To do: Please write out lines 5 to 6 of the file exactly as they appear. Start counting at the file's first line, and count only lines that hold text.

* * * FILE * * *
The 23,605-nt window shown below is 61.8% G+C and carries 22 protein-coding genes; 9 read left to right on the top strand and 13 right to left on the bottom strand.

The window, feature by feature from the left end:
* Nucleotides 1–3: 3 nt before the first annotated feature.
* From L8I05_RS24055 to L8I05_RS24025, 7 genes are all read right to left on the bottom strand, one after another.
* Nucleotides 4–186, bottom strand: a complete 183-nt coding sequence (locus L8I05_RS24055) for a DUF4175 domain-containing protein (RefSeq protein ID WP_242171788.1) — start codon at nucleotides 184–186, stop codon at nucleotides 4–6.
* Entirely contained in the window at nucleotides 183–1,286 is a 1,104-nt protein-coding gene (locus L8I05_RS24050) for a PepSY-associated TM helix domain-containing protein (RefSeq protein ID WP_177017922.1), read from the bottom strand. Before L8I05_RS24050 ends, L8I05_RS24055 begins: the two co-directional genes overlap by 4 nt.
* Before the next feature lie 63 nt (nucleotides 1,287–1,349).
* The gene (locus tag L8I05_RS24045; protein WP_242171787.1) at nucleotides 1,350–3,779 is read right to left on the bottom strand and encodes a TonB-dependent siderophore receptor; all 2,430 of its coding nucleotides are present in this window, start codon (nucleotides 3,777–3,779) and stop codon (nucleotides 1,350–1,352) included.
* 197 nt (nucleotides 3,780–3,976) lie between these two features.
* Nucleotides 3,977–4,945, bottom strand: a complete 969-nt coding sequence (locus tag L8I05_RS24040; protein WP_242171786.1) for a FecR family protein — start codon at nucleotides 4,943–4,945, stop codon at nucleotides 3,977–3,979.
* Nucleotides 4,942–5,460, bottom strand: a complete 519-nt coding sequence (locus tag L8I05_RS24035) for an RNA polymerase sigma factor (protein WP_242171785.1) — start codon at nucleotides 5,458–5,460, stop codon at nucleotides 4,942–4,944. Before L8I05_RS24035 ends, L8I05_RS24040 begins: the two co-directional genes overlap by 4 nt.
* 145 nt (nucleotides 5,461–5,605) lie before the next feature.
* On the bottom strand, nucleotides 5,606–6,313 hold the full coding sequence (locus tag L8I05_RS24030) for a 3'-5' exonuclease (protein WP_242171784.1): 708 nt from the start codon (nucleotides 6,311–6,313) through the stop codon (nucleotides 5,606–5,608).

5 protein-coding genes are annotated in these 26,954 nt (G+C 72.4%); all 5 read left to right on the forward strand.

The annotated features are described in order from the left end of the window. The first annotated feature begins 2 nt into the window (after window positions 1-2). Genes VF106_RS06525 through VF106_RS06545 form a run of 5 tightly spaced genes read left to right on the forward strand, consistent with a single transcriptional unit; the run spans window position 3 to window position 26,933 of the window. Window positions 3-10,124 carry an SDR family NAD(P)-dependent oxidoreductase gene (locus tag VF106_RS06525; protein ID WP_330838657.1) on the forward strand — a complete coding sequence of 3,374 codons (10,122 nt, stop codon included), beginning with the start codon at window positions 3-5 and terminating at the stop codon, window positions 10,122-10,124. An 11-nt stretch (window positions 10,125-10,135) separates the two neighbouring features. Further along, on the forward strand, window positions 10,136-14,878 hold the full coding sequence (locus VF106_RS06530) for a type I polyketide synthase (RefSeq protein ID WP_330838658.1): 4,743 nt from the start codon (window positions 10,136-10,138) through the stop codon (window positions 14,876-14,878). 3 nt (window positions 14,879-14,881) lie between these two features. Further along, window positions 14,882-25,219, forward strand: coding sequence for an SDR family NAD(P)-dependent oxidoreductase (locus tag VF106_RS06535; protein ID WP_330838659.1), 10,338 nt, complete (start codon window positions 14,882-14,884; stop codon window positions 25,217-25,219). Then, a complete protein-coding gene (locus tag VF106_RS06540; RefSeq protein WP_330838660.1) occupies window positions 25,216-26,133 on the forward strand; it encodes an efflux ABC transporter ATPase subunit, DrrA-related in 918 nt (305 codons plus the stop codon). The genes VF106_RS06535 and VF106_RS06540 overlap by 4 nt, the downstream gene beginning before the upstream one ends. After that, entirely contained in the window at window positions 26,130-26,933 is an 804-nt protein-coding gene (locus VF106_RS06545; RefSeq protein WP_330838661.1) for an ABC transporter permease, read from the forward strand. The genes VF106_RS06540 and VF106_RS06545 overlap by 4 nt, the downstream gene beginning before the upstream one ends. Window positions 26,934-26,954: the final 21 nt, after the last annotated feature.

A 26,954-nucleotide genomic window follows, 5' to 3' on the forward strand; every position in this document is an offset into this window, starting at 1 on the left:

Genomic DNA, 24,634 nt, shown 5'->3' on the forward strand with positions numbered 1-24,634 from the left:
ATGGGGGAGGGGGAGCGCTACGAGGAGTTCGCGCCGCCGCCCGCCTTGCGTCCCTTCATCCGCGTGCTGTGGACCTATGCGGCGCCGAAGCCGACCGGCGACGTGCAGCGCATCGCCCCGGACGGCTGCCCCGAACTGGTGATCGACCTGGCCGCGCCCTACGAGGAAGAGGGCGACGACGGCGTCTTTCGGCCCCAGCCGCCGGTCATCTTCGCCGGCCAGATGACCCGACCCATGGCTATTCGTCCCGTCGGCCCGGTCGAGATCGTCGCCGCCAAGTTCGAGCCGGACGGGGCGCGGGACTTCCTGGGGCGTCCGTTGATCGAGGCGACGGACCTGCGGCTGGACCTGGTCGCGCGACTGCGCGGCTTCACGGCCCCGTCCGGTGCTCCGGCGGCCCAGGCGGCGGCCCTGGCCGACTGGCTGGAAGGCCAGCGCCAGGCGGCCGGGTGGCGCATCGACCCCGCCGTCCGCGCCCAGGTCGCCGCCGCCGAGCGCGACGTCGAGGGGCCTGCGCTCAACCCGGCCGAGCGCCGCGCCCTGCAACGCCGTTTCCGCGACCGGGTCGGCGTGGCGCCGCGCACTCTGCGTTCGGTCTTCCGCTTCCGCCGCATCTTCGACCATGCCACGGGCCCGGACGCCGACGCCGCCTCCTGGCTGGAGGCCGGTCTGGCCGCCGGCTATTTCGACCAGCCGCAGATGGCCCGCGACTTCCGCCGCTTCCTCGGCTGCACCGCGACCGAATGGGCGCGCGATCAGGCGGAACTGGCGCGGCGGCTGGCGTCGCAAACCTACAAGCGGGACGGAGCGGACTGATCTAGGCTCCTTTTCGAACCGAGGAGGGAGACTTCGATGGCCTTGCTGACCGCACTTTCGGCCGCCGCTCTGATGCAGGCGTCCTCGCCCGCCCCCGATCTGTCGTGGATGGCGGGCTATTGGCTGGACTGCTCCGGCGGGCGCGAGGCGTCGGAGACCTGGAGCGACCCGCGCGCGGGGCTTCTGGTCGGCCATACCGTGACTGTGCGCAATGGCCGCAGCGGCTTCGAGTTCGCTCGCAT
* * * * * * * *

* Nucleotides 4–186, bottom strand: a complete 183-nt coding sequence (locus L8I05_RS24055) for a DUF4175 domain-containing protein (RefSeq protein ID WP_242171788.1) — start codon at nucleotides 184–186, stop codon at nucleotides 4–6.
* Entirely contained in the window at nucleotides 183–1,286 is a 1,104-nt protein-coding gene (locus L8I05_RS24050) for a PepSY-associated TM helix domain-containing protein (RefSeq protein ID WP_177017922.1), read from the bottom strand. Before L8I05_RS24050 ends, L8I05_RS24055 begins: the two co-directional genes overlap by 4 nt.